Book Review: Recapturing the Voice of God

Recapturing the Voice of God: Shaping Sermons Like Scripture. By Steven W. Smith. Nashville: Broadman and Holman, 2015. 240 pp. $24.99, Paperback. ISBN 978-1-4336-8250-6.

51lzb2yqnl-_sy344_bo1204203200_Steven W. Smith, current Vice President for Student Services and Communications at Southwestern Baptist Theological Seminary, has challenged the primary notion of what people consider expository preaching. According to Smith, expository, or text-driven, preaching “is not a style but a theologically driven philosophy of preaching whose purpose is to get as close to the text as possible” (1). Sermons are simply a “re-presentation of what God has already presented” (3). In order to accomplish this, Smith argues that preachers should pay attention to the genre.

Chapter one highlights the deficiency of the typical “one size fits all” structure of a sermon. The structure of the text shapes the structure of the sermon (8). The task of the preacher is to “re-present what God has said” and the end of preaching is “to sound like God’s Word” (10). This leads to his point in chapter two, namely that the secret to great preaching is simply staying at the text until its meaning is clear (17), because it is the pastor’s responsibility to explain the Scripture to the congregation (22–25).

In chapter three Smith helpfully guides the reader through the basics of genre and forces the preacher to understand the influence of genre. He argues that genre is both situational and moving. Smith convincingly argues that if the preacher views the genre as arbitrary the communication of the text will be flat. The preacher must remember that the exegetical work is done by “mining the life that is already embedded in the text” (32), thereby relinquishing the temptation of presenting the sermon as either flat or static.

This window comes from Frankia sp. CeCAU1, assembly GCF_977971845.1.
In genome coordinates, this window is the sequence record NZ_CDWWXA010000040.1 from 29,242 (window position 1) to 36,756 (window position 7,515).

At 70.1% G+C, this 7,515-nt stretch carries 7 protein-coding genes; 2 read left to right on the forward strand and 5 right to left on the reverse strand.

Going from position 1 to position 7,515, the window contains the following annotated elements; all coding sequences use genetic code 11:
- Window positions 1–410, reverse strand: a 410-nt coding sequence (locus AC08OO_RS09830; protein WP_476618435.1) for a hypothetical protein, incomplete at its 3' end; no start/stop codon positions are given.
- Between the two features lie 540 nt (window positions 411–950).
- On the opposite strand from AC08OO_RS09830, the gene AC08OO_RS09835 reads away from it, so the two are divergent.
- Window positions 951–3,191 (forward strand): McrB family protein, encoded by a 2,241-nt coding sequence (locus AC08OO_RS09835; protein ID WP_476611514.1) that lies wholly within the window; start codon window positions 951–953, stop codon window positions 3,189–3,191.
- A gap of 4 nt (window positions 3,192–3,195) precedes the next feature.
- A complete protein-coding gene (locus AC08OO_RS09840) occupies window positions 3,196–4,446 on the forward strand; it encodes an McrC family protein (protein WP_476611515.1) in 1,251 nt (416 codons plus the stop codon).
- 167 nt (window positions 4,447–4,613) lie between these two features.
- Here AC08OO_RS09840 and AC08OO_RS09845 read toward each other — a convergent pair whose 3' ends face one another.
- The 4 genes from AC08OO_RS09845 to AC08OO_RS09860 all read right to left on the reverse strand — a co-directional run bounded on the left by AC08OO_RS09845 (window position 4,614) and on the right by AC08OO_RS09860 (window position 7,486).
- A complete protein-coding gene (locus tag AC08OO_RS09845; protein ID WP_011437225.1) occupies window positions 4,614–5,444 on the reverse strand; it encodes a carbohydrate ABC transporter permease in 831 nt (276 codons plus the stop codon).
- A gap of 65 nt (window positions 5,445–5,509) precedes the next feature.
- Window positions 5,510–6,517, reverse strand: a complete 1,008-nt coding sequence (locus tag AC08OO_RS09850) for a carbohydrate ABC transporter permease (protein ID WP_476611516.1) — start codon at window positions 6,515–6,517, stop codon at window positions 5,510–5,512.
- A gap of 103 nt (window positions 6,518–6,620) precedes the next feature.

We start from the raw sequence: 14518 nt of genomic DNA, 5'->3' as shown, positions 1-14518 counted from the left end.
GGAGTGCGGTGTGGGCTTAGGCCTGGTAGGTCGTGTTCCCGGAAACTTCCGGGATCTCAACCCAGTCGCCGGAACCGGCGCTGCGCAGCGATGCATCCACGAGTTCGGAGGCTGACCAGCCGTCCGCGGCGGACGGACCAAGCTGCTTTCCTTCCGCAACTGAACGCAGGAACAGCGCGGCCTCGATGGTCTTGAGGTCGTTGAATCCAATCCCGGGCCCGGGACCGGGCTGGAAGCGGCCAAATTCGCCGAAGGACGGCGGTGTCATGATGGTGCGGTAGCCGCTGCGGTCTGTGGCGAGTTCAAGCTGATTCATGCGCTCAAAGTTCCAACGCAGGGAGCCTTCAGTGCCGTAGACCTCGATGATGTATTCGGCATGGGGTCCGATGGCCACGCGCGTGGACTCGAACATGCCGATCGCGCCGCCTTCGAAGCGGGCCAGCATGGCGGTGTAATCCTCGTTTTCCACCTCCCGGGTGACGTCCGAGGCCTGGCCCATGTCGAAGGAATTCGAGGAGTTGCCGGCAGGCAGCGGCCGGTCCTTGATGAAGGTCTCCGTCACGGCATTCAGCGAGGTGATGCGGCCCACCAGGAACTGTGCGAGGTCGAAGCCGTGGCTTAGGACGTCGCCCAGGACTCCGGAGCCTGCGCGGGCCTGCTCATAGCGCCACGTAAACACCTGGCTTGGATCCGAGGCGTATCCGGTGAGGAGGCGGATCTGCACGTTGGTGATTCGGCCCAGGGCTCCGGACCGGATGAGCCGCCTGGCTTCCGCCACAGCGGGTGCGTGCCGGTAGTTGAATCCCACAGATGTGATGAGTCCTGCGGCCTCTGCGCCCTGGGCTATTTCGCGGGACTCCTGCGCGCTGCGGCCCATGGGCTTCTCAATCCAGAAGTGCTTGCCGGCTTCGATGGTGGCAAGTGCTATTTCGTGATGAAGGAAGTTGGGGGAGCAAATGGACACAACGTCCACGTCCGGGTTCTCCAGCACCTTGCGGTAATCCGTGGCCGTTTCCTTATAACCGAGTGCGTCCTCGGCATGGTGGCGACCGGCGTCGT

Chapters four through seven comprise Smith’s attempt to help the preacher recapture God’s voice in narratives. In chapter four he begins with Old Testament narrative and remarks that narratives are parts of a larger whole and are affected by its surrounding context. To neglect this is to detach these stories from their “original purpose or authorial intent” (40). Stories have structure and, therefore, discovering its structure produces the structure of a sermon outline (41). Chapter five encompasses the Law, perhaps the most neglected of the genres to be preached. Smith reminds the reader that the Law leads people to Christ (67) and describes God’s nature (67–68). He also rightly provides the reminder to look to both the micro and macro-exposition of the Law in order to aid in sermon outline (74–75).

Chapter six changes to the New Testament narratives. The preacher must remember the narrative as a whole (91) and allow the structure of it to shape the outline. Smith reminds the reader that each Gospel is its own, has a unique purpose, and its own unique structure. Therefore, the sermon outlines for each respective Gospel will not appear the same (81–86). In chapter seven Smith seeks to answer what the structure of a parable is since they are “inductive stories that develop toward a main point” (105). He argues they should be structured based on their own structure and not content (106). Because parables are culturally distant (110) they must be translated for the modern audience (111–112) or they lose their force.